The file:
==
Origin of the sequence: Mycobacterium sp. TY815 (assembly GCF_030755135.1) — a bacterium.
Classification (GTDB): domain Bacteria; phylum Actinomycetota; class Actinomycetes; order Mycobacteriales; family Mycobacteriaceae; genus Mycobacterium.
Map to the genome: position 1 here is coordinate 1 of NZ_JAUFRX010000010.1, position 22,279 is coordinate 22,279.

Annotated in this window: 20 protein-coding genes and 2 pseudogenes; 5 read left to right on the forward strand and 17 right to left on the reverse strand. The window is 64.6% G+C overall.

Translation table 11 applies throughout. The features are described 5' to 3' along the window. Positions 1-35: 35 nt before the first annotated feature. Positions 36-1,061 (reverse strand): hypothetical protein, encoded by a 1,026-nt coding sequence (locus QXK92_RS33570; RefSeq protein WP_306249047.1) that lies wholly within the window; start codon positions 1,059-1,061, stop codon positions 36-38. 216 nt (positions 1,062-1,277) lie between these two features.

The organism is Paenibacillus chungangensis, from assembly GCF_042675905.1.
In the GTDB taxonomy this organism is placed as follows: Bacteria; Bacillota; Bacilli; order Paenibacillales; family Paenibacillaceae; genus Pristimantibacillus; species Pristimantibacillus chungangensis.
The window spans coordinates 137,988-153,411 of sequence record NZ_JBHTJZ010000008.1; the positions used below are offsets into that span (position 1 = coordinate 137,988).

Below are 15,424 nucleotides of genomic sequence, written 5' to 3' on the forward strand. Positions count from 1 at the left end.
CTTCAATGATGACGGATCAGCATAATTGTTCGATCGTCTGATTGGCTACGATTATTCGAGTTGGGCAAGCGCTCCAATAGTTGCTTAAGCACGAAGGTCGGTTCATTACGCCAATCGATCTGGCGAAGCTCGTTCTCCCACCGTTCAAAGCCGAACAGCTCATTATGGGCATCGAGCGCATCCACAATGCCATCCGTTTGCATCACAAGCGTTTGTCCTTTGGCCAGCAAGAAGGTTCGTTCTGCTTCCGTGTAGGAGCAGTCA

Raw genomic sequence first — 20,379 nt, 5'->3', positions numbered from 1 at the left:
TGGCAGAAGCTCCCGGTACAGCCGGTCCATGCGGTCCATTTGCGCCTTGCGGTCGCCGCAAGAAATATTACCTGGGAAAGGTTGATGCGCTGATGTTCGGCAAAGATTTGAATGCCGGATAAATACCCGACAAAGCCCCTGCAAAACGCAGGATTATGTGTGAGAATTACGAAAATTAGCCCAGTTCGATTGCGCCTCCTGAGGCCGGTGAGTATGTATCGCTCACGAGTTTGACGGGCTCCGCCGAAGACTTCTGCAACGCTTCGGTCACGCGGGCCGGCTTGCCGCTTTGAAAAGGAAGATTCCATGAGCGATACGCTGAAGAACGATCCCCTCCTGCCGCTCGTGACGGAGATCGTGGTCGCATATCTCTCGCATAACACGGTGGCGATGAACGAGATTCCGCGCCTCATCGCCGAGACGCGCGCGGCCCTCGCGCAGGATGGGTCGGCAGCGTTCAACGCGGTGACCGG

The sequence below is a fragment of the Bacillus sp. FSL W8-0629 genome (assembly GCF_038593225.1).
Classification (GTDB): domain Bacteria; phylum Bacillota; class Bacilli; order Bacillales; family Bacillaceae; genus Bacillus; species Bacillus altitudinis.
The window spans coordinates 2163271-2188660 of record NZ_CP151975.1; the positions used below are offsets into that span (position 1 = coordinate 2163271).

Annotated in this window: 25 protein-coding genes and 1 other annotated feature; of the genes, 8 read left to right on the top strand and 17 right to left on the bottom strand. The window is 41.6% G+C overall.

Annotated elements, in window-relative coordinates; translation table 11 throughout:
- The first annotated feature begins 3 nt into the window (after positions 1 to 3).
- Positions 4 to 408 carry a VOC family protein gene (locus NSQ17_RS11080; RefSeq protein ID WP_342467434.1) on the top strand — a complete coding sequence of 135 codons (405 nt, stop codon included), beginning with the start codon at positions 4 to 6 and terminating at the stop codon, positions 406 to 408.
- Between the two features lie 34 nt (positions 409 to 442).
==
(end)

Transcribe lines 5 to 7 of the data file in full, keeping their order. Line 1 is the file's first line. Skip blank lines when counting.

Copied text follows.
Translation table 11 applies throughout. The features are described 5' to 3' along the window. Positions 1-35: 35 nt before the first annotated feature. Positions 36-1,061 (reverse strand): hypothetical protein, encoded by a 1,026-nt coding sequence (locus QXK92_RS33570; RefSeq protein WP_306249047.1) that lies wholly within the window; start codon positions 1,059-1,061, stop codon positions 36-38. 216 nt (positions 1,062-1,277) lie between these two features.

The organism is Paenibacillus chungangensis, from assembly GCF_042675905.1.
In the GTDB taxonomy this organism is placed as follows: Bacteria; Bacillota; Bacilli; order Paenibacillales; family Paenibacillaceae; genus Pristimantibacillus; species Pristimantibacillus chungangensis.